The solution: independence

After a year, she quit again, went out on her own. Today, she also works as a lecturer, organizes yoga retreats, writes a book and at the same time supervises several projects "that are close to my heart - occasionally the Sternenbrücke, " says Marie.

Diversity: Marie as a lecturer in fashion journalism, just one of many tasks.

What makes her happy above all else: "That I'm no longer controlled by others, " she reveals. In addition, she has sought many different tasks: "I am still dealing with beautiful things like fashion. But in addition, with my knowledge and my contacts, I can look after projects that are important to me. "In addition, there is another point that is also not insignificant:" In the meantime, I can pay my rent, "says Marie.

Work without a boss

Rigid rankings, fixed working hours, an ugly office where one does not feel well: "Young people want to work differently today, " says Philipp Riederle. Generation Y demands more permeability, more teamwork, more transparency.

That's what she learned from the Internet: If someone has a brilliant idea, he is looking for fellow combatants worldwide. If he needs money for that, he can be financed by crowdfunding. "The companies have to adapt to changing demands in the future, " predicts the young expert self-confidently. "We do not let ourselves be locked up ten hours a day and pressed into a meaningless hierarchy. We do not work for those who do not make our eyes sparkle, "says Riederle.

"I realized: home is where friends and family are"

Angelika Zahn, 30, journalist in Donauwörth

The hand shakes as she grabs the pen. "You have to sign here, " says the notary. For a moment she hesitates. Then she reaches for the pen and puts her name under the contract of sale. When she gets back on the street everything feels like a dream. I! Have! One! House!

Actually, Angelika always wanted to live in a big city. But now the 30-year-old has canceled this plan. It is fixed: She stays here - in her homeland, only 25 kilometers from her birthplace. She had been thinking about her friend for a long time. Both are self-employed, theoretically could live anywhere.

Responsibility and resistance instead of the thirst for adventure

On many journeys they have satisfied their thirst for adventure, met people from all over. Angelika is often on the road as a freelance journalist, today at the Bambi Awards in Berlin, tomorrow for an interview in London. "I could lead a real nomadic life, because I do not need a permanent office, only mobile phone, laptop and Internet connection, " she says. Then the decision came spontaneously.

Nest building: The new home is still being renovated

And that's when, half a year ago, they came upon an empty detached house with business premises from the fifties. "Suddenly it was clear to us: we stay in our home Donauwörth near Augsburg. Here's everything we love, "says the 30-year-old. And so they bought the house. Currently they are still renovating it, with friends and family over the weekend. In the summer, the collection should be celebrated. "We suddenly felt the deep desire to have a real home. With everything that goes with it: responsibility, consistency, sense of belonging. "

Packed: Angelika on a typical weekend.

The parents live nearby, many very good friends still from the kindergarten too. You help yourself and you are there for each other. And the big wide world, the adventure? That does not have to be lost, says Angelika. "If I miss the city too much, I'm going to Munich. So far away from the shot we live here now again. "

Home and the love

The longing for security is connected with the nomadic life of this generation. "We do not covet a sexual revolution but covetous values, " says Philipp Riederle. "We grew up in a permissive world where it was normal for us to go everywhere.

Year abroad in America, internship in Asia, friends on all continents. Since it is understandable that we long for fixed constants in life and like to look the "mountain doctor". It makes us feel that the world is still a bit manageable, "he explains. Having a home that was hardly as important a generation ago as the young people of today. Homeland, in times of globalization is not self-evident, but something special.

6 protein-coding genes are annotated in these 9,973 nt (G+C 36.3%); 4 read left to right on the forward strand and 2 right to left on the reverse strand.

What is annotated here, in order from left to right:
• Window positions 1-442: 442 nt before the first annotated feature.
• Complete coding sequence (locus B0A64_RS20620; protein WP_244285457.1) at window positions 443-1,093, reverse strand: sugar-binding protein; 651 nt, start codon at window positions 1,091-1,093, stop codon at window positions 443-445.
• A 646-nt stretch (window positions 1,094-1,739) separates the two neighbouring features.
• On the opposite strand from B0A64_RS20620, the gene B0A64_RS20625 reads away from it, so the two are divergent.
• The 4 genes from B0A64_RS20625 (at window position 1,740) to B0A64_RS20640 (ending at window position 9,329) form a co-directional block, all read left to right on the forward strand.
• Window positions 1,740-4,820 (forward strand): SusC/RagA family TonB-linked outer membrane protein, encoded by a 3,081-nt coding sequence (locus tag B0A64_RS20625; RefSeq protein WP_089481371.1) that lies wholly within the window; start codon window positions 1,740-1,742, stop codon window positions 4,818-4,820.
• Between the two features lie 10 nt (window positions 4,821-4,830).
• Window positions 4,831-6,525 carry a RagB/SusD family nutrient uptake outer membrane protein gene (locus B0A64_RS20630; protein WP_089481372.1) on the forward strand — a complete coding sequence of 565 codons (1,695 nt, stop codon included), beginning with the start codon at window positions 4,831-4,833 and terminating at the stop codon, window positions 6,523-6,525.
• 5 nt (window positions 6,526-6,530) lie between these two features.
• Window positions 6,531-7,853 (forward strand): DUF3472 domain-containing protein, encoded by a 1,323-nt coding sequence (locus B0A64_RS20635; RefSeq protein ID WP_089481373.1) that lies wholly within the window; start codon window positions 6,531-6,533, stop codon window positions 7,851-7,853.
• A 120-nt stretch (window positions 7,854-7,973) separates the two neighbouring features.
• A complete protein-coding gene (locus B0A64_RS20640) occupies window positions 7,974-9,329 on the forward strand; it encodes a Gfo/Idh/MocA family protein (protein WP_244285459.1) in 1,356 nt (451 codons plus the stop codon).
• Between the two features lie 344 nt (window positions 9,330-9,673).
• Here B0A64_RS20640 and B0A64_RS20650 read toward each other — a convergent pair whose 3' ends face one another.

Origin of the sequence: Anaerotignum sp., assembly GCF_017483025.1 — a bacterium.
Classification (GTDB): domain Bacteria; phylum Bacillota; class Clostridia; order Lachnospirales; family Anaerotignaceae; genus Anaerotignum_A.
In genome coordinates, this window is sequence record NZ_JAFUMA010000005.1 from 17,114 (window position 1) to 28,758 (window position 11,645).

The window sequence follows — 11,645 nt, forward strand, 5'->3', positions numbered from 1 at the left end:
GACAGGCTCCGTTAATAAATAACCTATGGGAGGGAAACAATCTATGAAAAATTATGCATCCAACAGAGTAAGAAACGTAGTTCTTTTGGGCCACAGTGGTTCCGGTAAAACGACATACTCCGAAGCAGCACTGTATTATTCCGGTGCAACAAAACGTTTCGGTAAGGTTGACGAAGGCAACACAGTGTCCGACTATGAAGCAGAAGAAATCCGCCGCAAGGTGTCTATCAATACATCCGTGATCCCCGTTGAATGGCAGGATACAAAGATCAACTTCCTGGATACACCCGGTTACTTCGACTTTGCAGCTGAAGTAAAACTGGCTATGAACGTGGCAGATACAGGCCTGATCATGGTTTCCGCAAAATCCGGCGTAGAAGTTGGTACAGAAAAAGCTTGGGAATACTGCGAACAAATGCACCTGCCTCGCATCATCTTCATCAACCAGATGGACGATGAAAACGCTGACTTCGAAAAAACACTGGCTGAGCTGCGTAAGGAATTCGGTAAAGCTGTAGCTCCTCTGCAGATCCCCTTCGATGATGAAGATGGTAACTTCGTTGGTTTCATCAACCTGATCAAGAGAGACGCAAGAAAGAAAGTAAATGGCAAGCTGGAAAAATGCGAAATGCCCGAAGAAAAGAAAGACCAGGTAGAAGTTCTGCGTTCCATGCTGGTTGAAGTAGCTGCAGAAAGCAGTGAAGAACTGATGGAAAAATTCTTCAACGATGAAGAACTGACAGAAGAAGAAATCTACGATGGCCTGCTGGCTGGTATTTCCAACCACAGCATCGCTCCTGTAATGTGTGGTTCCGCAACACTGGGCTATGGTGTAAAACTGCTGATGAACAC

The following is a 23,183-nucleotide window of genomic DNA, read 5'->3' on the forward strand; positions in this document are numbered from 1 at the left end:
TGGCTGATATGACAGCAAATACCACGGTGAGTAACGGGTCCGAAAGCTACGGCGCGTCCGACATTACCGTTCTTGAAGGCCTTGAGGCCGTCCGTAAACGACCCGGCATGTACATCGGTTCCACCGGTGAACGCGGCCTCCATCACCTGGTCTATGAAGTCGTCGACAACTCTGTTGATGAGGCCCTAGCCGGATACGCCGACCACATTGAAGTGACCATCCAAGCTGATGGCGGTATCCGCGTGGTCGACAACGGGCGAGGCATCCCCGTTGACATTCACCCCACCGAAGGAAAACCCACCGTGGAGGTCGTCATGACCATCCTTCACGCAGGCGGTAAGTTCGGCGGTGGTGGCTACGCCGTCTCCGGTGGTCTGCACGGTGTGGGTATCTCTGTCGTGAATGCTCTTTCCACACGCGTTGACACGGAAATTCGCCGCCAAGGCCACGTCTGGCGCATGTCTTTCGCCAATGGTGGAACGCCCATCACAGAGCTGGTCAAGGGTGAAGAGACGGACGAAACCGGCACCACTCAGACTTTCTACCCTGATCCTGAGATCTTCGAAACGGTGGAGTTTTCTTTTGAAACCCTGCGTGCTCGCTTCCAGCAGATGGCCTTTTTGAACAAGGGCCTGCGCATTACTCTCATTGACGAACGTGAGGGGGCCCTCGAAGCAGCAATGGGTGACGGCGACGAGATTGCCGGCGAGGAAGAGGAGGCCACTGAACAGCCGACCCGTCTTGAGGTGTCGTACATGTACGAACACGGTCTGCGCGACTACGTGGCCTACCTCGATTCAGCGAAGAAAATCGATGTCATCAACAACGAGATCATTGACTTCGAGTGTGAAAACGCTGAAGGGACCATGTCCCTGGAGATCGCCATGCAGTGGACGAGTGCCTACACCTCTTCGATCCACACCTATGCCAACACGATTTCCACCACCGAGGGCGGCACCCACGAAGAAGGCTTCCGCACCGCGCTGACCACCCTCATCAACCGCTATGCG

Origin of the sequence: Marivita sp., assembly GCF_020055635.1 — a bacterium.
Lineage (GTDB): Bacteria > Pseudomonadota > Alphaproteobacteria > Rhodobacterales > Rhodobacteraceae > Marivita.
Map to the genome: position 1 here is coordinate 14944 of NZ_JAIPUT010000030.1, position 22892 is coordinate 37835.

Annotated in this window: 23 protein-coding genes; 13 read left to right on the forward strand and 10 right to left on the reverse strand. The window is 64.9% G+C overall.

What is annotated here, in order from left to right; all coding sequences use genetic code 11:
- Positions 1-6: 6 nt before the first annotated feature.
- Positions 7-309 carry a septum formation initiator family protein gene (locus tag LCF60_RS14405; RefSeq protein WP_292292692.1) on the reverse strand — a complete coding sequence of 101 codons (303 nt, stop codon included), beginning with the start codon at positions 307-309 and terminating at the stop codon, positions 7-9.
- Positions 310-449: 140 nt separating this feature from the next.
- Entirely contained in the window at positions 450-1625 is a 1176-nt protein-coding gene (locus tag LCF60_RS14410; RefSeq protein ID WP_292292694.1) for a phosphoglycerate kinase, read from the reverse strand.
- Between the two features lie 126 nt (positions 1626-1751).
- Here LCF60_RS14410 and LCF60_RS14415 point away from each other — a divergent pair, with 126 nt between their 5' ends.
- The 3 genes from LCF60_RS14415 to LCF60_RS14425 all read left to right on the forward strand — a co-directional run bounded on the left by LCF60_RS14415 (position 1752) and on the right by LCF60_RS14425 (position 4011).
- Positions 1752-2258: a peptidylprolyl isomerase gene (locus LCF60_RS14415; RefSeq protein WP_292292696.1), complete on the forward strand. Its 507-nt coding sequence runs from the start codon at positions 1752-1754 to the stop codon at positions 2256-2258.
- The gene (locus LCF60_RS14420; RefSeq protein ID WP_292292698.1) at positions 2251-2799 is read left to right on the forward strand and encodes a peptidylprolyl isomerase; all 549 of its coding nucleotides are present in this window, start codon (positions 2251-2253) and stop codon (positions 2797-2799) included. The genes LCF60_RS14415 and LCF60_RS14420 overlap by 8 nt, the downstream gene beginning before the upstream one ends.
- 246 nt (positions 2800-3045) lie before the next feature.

"I'll put the next generation on the right track"

Marie Herrmann, 31, environmental educator from Munich

That does not matter to her: rain on her face, her jacket soaking wet - she has been cycling through the city for three quarters of an hour. In the best of spirits, Marie arrives at a Munich school at eight in the morning. There she will give a workshop for the environmental organization Green City eV "What I do as an environmental educator is a real affair of the heart. I do not just want to make money, "says the 31-year-old, who rides all routes in everyday life when the weather is wind and weather.

Favorite subject: Students are thrilled with Marie's lessons.

She explains to her students what seasonal fruit is, how to make their bike winter-proof and why it is so important to protect the environment. "As a child, I lived near a nuclear power plant. From an early age, I sensed that there was a danger from such a nuclear plant. Even then I saved electricity, "says Marie.

She wanted to pass on her knowledge to children

While hiking, the teacher relaxes.

After graduation, she studied forest science and learned there, among other things, how to make forests stable for the future. She could also have taken a well-paid job in the industry, but above all she wanted a job that fulfilled her personally. Since 2009, Marie has been working in the field of environmental education. "I'm not doing any job, " she says. They pass on their knowledge and conviction to children, because they are crucial for our future. "I want to show you that it depends on each individual."

The best is when the kids rave about the lesson. Many say they would like to be there again. The fact that the students are really interested is the most rewarding thing for the environmental educator. Then she knows she has reached her life goal: "Accompanying the next generation on the right path, that fills me completely, " says Marie.

Knowledge for all

Money, status and power, that used to be the most important thing. Today, more and more people are asking what sense it all makes. A worldwide study by the consultancy firm PWC (www.pwc.de) came to the conclusion that the "Millennials" training and development opportunities are more important than money.

And that those companies that think sustainably and socially responsible are clearly in favor of young workers. "Surveys show that meaning and self-realization are at the top of the agenda, " confirms Philipp Riederle.

You want a life according to your own ideas, but do not have the courage to do so? These six women did it >>